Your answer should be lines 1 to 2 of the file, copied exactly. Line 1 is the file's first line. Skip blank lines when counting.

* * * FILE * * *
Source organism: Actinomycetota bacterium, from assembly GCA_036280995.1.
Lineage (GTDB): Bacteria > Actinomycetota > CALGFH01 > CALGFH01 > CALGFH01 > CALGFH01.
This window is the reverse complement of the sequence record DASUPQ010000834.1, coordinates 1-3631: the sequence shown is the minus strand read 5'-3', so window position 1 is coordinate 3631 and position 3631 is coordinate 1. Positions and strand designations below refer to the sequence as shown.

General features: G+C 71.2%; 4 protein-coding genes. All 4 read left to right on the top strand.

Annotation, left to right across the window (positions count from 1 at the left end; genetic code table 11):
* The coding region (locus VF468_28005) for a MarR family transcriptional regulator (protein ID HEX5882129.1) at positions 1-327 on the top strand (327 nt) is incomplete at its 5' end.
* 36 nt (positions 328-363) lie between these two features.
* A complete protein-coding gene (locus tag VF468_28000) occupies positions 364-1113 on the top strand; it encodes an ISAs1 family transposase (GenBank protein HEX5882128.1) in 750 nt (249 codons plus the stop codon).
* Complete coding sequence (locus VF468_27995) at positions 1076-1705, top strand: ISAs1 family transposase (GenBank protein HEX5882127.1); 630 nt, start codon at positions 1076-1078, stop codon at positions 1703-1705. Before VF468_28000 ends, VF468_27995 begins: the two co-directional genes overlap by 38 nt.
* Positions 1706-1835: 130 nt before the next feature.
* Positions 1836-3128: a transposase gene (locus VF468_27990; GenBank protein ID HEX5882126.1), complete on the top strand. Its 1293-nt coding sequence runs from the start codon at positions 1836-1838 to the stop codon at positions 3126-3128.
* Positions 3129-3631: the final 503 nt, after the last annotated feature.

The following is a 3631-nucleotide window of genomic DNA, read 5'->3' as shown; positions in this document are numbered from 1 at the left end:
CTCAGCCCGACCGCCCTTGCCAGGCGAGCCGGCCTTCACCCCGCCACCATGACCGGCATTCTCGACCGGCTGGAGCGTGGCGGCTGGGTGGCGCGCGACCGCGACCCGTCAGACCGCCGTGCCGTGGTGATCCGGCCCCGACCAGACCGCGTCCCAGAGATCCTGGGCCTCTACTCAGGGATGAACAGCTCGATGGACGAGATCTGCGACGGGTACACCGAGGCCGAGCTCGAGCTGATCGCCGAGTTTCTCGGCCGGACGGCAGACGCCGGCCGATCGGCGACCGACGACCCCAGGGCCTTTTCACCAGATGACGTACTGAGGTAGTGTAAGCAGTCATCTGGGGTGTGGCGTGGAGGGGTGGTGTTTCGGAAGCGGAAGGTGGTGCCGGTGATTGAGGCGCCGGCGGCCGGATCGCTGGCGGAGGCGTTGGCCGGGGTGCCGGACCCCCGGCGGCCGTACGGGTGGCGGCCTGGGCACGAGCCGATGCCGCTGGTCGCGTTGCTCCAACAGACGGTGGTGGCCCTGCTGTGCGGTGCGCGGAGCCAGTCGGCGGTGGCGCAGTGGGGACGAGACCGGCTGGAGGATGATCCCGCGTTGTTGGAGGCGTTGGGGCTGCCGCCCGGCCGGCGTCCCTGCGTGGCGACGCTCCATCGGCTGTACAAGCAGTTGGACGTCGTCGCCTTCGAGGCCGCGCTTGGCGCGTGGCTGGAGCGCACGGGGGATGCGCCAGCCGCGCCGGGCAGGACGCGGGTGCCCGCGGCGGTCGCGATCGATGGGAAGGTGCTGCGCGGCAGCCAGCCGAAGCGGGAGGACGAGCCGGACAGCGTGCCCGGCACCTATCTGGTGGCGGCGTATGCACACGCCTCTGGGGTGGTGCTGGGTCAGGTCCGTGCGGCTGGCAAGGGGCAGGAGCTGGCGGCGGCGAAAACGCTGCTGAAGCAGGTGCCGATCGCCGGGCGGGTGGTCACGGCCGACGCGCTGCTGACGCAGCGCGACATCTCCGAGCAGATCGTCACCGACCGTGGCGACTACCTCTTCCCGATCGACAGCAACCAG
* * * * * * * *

Source organism: Actinomycetota bacterium, from assembly GCA_036280995.1.
Lineage (GTDB): Bacteria > Actinomycetota > CALGFH01 > CALGFH01 > CALGFH01 > CALGFH01.